Dad spent lockdown building £ 1.85million dream family home in Cornwall
When avid cameraman and surfer Tom Eldridge set out to design a country house from scratch, on 3.5 acres of land in rural Cornwall, he was struck by that elusive perfect balance of weathered character and contemporary luxury that was his biggest challenge.
“Having already renovated several houses, I wanted to build a custom family home,” says Tom. “But I didn’t want it to look too new and shiny. I found the solution, even though a lot of people thought I was crazy.
Overcoming any impatience he felt to complete the project as quickly as possible, Tom’s response was to leave the vast oak frame and trusses of the house exposed for 12 months, so that it could naturally grow old and grow old.
Now, three years after purchasing the land, the striking mellow brown internal structure looks like it is a century old and forms the backbone of the impressive open plan kitchen / dining / living space at double height in the heart of the house.
“I’m so glad I took the time to let nature make its own mark on the frame,” says Tom, who shares the 4,750 square foot, five-bedroom home with his two children, Finley, seven. , and six-year-old Esme and their blue merle border collie, Ragnar.
“It was so satisfying to have designed the house myself, as well as doing most of the construction. It meant taking 18 months off work, but the blockages gave me the opportunity to really focus.
It is the incredible private location of the south-west facing land (near the market town of Wadebridge, 13 miles from the Constantine Bay surf spot and which featured an abandoned 1960s house and derelict barn) that convinced Tom this was the place to build.
“It was so amazing, with views of the valley and countryside stretching out for 10 miles in front of you. My goal was to build a modern country house that would look like it’s always been there and stand the test of time, ”he says.
Working with a construction budget of around £ 750,000, Tom drew up plans for his dream house, which he named The Barnyard, and then called to Truro. Kast Architects to make it a reality.
The house, accessible by a long track, was to have a two-story wing on either side of the kitchen / living space, and incorporate a playroom, family room and cloakroom, as well as a separate triple garage / studio .
So far so convenient. But it’s the fact that Tom, along with just one other builder, did a lot of the grunt work himself that makes The Barnyard unique.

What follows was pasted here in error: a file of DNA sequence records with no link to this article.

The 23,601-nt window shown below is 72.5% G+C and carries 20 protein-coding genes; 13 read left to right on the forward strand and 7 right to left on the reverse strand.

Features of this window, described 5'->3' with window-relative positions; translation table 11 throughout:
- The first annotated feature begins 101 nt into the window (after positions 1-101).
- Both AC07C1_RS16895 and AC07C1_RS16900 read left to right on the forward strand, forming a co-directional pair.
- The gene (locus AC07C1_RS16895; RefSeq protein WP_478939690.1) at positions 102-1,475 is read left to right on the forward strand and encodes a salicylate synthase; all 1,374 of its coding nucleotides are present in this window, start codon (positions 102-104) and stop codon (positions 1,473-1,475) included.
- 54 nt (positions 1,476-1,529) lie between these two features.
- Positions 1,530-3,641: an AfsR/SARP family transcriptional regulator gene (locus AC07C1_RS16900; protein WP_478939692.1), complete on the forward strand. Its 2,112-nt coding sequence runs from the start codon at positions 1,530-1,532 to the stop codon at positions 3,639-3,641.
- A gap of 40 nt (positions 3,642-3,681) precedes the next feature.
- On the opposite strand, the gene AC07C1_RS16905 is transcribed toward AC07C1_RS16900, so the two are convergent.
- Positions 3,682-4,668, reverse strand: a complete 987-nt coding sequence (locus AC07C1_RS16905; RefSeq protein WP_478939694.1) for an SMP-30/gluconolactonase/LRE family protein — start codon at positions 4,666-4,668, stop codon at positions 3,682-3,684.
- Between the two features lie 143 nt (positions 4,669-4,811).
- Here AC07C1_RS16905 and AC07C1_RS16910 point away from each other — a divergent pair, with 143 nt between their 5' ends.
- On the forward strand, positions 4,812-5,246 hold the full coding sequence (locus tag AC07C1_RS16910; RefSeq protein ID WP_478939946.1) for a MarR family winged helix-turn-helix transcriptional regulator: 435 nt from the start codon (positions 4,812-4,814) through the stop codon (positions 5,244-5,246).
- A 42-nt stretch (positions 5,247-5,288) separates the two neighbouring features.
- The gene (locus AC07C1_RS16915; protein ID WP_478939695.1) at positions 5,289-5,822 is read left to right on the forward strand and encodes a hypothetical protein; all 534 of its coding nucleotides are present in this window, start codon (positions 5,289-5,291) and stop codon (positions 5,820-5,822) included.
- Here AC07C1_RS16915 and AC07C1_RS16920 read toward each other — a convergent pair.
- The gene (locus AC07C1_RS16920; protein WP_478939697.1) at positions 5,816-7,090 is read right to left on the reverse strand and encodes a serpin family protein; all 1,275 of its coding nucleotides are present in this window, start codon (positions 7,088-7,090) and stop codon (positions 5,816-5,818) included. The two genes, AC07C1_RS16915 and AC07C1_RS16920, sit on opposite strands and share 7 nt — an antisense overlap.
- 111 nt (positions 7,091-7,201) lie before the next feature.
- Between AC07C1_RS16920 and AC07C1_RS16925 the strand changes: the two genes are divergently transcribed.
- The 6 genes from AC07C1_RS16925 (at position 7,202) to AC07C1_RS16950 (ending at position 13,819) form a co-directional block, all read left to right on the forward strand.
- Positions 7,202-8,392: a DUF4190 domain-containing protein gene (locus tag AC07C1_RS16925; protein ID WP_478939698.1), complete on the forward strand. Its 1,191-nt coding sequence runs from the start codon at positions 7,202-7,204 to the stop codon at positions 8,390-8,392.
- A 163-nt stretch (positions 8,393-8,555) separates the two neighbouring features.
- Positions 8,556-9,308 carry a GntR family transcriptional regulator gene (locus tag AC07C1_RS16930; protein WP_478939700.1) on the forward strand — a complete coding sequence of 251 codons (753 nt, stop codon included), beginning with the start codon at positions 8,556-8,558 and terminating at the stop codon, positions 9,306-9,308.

“I started building the foundation in June 2019 and finished it in May,” says Tom. “I was on the scaffolding a lot, I worked on the house late every night I could, I designed the bathrooms myself and I did all the interior wood cladding. I only used local specialists for roofing, carpentry and masonry. ‘
Carefully selected materials juxtapose the old and the new. The house is topped, for example, by reclaimed grayish-white tiles from the nearby Delabole slate quarry, a favorite among heritage renovators across the UK, and the huge dining table and trestle benches are carved from reclaimed wood from the old house and the barn. .
Duck Egg Blue Kitchen Items, Christchurch kitchens-main-direct.co.uk, are quite traditional, but the kitchen island is covered with ultra-modern micro-cement.
“Since it’s right in front of the huge stone fireplace, we needed something really substantial and heavy looking, to balance it out,” says Tom. Insulating glazing and a ground source heat pump add the green features required of any newly built home.
Layers of style were created throughout the house via a Little Greene paint scheme (neutral white Slaked Lime found in most rooms), sculptural wood lighting by Tom Raffield and artwork by West Country talent Sammy Little and the painters championed by the Wadebridge Gallery Contemporary Circle.
Tom’s favorite space, however, is the master bedroom, where nature takes center stage: there are uninterrupted views of the valley and countryside through the sash windows.
The children were also extravagantly looked after, with their own playroom, right next to the main living area. Here an entire wall is covered with chalkboards and there is a giant Lego desk, hand-built by Tom, for them to get creative with.
Tom admits that when it comes to the gardens, bordered by lush forest, he ran out of money. To help him, his mother (with whom he stayed during the construction of the house) grew 400 plants for him from seeds.
The landscaped park is now filled with lavender, an array of architectural grasses, raspberries, cosmos and fuchsias. “I’m really happy with the end result,” says Tom, although there are still a few things to tick off his to-do list.
The two guest bedrooms still need to be decorated, the utility room needs a finishing touch and a cinema room is still in the final stages of completion.
It will be up to The Barnyard’s next owner, however, to complete them. Despite his passion for the project, Tom brought The Barnyard to market, for offers of over £ 1.85million, and hopes to take advantage of the hordes of house hunters Cornwall has seen since the pandemic hit.
“Life has changed since I started designing the house,” he says. “I am now keen to undertake another project – either a renovation or another new construction. There is so much going on in my imagination.
Does he have any advice for future home builders? “The plot is everything,” says Tom. “And there is nothing more satisfying than building a house that you have imagined in your own head.”
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